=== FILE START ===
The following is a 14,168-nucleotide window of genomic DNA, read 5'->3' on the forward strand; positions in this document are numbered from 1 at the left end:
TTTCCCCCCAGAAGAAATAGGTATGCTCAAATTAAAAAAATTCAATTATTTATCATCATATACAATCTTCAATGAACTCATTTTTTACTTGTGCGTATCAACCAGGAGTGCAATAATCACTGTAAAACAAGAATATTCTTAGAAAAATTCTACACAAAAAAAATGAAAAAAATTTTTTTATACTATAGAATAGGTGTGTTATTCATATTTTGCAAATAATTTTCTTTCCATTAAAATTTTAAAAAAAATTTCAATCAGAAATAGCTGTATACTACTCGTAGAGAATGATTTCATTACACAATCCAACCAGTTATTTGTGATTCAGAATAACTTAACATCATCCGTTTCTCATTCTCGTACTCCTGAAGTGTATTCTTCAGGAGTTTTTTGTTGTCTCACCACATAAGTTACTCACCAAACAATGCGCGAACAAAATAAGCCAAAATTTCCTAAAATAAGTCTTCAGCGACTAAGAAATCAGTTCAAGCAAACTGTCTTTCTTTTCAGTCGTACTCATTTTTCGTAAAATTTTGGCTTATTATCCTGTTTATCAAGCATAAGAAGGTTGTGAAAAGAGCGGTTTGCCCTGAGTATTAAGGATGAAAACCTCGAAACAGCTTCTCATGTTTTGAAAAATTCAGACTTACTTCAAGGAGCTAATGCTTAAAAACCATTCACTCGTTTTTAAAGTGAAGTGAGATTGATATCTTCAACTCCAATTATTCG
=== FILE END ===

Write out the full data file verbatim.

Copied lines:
The following is a 14,168-nucleotide window of genomic DNA, read 5'->3' on the forward strand; positions in this document are numbered from 1 at the left end:
TTTCCCCCCAGAAGAAATAGGTATGCTCAAATTAAAAAAATTCAATTATTTATCATCATATACAATCTTCAATGAACTCATTTTTTACTTGTGCGTATCAACCAGGAGTGCAATAATCACTGTAAAACAAGAATATTCTTAGAAAAATTCTACACAAAAAAAATGAAAAAAATTTTTTTATACTATAGAATAGGTGTGTTATTCATATTTTGCAAATAATTTTCTTTCCATTAAAATTTTAAAAAAAATTTCAATCAGAAATAGCTGTATACTACTCGTAGAGAATGATTTCATTACACAATCCAACCAGTTATTTGTGATTCAGAATAACTTAACATCATCCGTTTCTCATTCTCGTACTCCTGAAGTGTATTCTTCAGGAGTTTTTTGTTGTCTCACCACATAAGTTACTCACCAAACAATGCGCGAACAAAATAAGCCAAAATTTCCTAAAATAAGTCTTCAGCGACTAAGAAATCAGTTCAAGCAAACTGTCTTTCTTTTCAGTCGTACTCATTTTTCGTAAAATTTTGGCTTATTATCCTGTTTATCAAGCATAAGAAGGTTGTGAAAAGAGCGGTTTGCCCTGAGTATTAAGGATGAAAACCTCGAAACAGCTTCTCATGTTTTGAAAAATTCAGACTTACTTCAAGGAGCTAATGCTTAAAAACCATTCACTCGTTTTTAAAGTGAAGTGAGATTGATATCTTCAACTCCAATTATTCG